Foursquare announced today that it will soon be “reinventing local search for everyone” by putting to work its bevy of data to power the all-new Foursquare Explore. Previously a feature for registered users within the mobile app, Explore is now available for all searchers on Foursquare.com.
This is an interesting move for the company, which has been slowly pivoting from a “check-in” service to a flourishing discovery engine able to serve up recommendations based on user behavior. With this update, Foursquare moves beyond its app and into the playing field of local search heavyweights like Google+ Local and Yelp.
Foursquare Explore is using data from its 3 billion check-ins and 30 million tips (by the way, as of July 2012 had roughly the same amount of “reviews” at 27 million) to serve up public recommendations. Below is a sample results page for the term “brunch,” as searched from our New York location in TriBeCa.
This is obviously a big move for Foursquare, which has come under question as of late for offering few revenue-generating products. The company announced its first of such products, Promoted Updates, earlier this year.
The update is big for brands, as well. Marketers will want to keep a close eye on this update, monitoring just how popular the new Foursquare Explore becomes as compared to some of the more established local search engines. Foursquare’s user base offers a unique and differentiated type of local data, which includes virtual check-in based data from their loyal user base, user-generated content and tens of millions of tips.
Other location-based services, like Yelp, have made recent moves to impact their own search relevance footprint. In July, Yelp partnered with Bing Local Search – and with Apple’s iOS6 update the company also has a footprint in the new iPhone mapping application.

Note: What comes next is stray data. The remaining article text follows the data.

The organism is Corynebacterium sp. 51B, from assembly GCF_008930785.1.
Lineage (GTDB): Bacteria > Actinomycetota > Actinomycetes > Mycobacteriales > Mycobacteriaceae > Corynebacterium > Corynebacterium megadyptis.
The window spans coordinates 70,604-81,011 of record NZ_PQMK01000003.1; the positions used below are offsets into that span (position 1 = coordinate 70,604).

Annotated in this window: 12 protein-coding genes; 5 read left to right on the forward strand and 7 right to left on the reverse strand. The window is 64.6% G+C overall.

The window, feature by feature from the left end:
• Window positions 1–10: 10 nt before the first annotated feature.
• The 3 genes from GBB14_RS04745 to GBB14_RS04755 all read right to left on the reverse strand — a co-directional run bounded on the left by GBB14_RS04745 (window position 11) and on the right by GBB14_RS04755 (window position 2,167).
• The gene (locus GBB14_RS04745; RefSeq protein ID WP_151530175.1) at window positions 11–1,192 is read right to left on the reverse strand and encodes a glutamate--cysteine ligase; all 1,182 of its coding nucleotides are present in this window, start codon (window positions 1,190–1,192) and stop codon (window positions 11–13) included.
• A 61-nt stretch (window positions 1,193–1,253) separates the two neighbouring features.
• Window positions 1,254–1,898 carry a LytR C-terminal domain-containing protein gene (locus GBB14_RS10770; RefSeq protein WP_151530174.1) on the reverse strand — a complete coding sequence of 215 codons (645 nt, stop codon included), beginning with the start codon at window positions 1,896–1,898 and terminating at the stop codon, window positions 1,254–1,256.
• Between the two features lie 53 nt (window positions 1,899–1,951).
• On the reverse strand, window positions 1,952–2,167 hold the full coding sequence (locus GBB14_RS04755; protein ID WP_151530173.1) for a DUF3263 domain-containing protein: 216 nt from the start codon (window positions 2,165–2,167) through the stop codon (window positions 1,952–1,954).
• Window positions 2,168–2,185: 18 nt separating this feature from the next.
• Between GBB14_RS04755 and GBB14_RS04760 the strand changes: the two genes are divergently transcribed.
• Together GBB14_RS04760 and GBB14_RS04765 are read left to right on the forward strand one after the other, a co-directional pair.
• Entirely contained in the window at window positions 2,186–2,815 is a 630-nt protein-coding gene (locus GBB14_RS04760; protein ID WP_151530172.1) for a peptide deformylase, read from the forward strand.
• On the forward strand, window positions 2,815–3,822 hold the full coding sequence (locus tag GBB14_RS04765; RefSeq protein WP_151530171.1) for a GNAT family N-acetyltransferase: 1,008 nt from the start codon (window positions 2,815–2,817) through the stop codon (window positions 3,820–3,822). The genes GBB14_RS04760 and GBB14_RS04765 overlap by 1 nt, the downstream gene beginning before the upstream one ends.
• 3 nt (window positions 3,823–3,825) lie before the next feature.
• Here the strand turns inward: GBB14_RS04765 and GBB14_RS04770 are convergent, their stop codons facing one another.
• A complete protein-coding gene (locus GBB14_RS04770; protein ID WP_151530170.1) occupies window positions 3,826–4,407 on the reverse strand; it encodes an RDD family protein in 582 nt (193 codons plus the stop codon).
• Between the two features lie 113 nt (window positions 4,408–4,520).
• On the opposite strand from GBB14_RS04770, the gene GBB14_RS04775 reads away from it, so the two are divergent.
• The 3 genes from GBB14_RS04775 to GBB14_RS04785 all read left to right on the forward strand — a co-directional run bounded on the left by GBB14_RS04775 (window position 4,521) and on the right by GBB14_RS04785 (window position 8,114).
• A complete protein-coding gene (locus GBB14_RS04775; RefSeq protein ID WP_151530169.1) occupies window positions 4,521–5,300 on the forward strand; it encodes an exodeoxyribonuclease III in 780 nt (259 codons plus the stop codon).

Google remains the dominant local search solution for mapping, but it too is looking for more business review data, including ratings, reviews and check-in sources. Some of this has been captured via Google Places, their various local apps (now Google+ Local) or through acquisition efforts like what we saw with Zagat.
Activity from within the Foursquare mobile app itself will be critical to the success of Foursquare within the active local search saga. If the platform can continue growing its user base (25 million-strong currently) – and public adoption for pure local search – its ability to crowdsource powerful data (e.g. tips, reviews and check-ins) will be a critical ingredient in competing with the bigger local search engine players. If the local search engine can produce enough relevance, its ad-based platform could be a new channel for location-based businesses to sponsor themselves.
As an immediate first step, brands should submit and claim their local businesses in Foursquare. Similar to other local search providers, like Google+ Places, maintaining fresh and accurate business location information within Foursquare will be important.